NORFOLK (AP) - Cutting carbon emissions and buffering Virginia's shoreline are crucial to heading off future flooding and coastal damage likely to be caused by sea level rise, an environmental group said Wednesday.
Using a flood-prone church near downtown Norfolk as a backdrop, the Chesapeake Climate Action Network called on state leaders to join the Regional Greenhouse Gas Initiative. The initiative caps carbon emissions from power plants in nine states from Maryland to Maine, and the Chesapeake Climate Action Network estimates that Virginia could generate as much as $209 million a year through the cap-and-trade agreement.
The group included that call in a 10-point plan it announced Wednesday.
Mike Tidwell, the network's director, said that money could be used to help coastal Virginia adapt to the already rising seas by funding construction of things such as living shorelines, which include rocks and grasses to protect shorelines from erosion and provide a buffer zone between developments and the water.
Climate scientists have long warned that rising seas pose a serious threat to the Virginia coast, in part because land is sinking around the Chesapeake Bay from the meteor that gouged out the estuary eons ago.
A Virginia Institute of Marine Science report issued to state lawmakers last year said that over the next 20 to 50 years, a sea level rise of roughly 1.5 feet is expected in the state. In Hampton Roads, flooding is already commonplace in many cities during major storms. In Norfolk, the most at-risk city in the nation for sea level rise after New Orleans, tidal flooding already occurs during minor storms, leaving some streets impassable.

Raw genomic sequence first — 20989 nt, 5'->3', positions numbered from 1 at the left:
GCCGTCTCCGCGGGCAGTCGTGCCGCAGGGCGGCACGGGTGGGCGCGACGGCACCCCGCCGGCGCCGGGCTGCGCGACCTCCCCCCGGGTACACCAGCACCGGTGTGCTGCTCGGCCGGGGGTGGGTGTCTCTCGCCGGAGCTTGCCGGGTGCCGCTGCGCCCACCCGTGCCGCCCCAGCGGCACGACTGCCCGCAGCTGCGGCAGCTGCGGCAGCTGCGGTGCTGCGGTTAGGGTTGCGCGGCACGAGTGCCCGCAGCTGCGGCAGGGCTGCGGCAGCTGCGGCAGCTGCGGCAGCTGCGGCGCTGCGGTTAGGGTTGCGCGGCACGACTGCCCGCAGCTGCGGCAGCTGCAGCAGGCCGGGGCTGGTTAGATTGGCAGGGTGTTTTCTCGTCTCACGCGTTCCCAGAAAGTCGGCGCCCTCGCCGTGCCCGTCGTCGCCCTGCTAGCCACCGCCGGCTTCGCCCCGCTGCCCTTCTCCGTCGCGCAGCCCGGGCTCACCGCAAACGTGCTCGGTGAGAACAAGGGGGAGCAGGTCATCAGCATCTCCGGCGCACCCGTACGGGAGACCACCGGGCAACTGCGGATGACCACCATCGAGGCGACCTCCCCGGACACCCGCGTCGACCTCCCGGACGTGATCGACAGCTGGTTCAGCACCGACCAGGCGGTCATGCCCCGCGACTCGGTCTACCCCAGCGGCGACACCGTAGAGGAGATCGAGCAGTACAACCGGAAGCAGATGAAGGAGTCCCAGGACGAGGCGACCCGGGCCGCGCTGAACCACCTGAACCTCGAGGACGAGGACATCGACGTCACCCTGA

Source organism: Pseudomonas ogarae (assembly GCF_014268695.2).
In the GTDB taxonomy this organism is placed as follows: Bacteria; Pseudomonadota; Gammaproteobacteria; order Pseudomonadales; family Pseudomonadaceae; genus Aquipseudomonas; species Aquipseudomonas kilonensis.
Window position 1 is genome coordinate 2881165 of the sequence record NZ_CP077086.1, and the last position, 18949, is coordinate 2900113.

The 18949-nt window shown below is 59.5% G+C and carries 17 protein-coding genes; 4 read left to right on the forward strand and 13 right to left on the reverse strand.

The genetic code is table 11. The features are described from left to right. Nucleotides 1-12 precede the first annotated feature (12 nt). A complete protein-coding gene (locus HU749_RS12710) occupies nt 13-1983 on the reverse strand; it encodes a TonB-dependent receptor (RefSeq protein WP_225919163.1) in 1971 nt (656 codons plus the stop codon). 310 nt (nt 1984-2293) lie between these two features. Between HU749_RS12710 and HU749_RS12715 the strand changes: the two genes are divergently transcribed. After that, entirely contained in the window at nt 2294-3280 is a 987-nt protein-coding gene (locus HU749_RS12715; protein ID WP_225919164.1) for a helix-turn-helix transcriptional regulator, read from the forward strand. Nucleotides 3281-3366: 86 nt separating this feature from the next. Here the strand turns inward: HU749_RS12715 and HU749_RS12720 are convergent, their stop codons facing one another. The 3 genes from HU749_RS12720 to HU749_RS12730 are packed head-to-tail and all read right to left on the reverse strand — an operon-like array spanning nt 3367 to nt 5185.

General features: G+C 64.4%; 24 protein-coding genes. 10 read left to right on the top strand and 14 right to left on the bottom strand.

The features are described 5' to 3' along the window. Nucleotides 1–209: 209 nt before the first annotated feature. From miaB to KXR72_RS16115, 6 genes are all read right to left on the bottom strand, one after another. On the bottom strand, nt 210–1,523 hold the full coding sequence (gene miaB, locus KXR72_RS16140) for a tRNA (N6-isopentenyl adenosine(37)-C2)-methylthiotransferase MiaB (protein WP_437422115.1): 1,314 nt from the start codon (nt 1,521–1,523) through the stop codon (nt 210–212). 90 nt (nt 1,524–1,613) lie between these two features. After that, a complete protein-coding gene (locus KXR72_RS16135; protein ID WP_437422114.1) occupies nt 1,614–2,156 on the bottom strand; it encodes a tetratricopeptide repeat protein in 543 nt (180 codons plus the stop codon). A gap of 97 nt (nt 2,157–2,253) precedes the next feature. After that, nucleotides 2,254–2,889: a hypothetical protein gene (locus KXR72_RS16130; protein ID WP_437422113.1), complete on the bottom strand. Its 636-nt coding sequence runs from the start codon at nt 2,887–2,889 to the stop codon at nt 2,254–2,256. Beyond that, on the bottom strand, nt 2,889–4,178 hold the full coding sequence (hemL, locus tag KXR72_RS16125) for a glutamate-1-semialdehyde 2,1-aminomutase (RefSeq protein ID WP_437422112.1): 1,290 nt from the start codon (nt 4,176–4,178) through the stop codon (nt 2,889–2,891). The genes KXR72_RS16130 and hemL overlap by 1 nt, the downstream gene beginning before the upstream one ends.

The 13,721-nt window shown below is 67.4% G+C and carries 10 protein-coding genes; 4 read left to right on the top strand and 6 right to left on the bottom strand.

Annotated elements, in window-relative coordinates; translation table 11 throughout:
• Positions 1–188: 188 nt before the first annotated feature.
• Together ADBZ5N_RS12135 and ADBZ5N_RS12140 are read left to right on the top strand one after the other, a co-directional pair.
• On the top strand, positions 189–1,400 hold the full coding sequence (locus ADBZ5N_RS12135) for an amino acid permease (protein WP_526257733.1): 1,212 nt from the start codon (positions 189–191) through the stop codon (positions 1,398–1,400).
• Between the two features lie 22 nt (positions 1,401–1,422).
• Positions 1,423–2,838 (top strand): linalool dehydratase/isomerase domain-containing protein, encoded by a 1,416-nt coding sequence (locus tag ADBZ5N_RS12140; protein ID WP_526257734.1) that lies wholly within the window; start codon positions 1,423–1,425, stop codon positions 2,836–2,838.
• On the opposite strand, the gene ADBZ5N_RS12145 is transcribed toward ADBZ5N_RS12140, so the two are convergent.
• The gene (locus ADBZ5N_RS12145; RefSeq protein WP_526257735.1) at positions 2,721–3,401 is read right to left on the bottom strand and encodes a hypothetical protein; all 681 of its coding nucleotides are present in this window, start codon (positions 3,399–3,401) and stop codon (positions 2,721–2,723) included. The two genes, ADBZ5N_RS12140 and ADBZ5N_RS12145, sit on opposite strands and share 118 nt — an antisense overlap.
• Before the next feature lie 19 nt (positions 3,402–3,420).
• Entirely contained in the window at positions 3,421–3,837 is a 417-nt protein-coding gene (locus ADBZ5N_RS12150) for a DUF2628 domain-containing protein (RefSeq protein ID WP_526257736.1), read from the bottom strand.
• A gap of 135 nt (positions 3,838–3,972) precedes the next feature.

Residents in some parts of the city move their cars in anticipation of high tide and regional leaders have openly worried about getting sailors to Naval Station Norfolk as flooding worsens due to sea level rise. The Defense Department has also warned that climate change is a threat to military infrastructure. That's a particular threat in Hampton Roads, where defense spending comprises more than 40 percent of the economy.
The recommendations from the Chesapeake Climate Action Network include having Gov. Terry McAuliffe form a task force of experts to coordinate between military installations and Virginia's joint subcommittee on recurrent flooding. In an email, McAuliffe spokesman Brian Coy said the governor is committed to advancing Virginia's readiness to keep communities and the economy safe from the dangers of sea level rise and climate change pose.
Coy noted that McAuliffe recently reconvened the Virginia Climate Change and Resiliency Commission and has remained in contact with Hampton Roads officials and business and military leaders since he was sworn in.
Other recommendations include evaluating the possibility of strategic retreat in especially vulnerable areas, where homes and other restructures aren't rebuilt or elevated.
"If officials identify circumstances where people and ecosystems should be encouraged to move inland, they should develop methods for making that transition just and affordable for low- to middle-income residents," the Chesapeake Climate Action Network report says.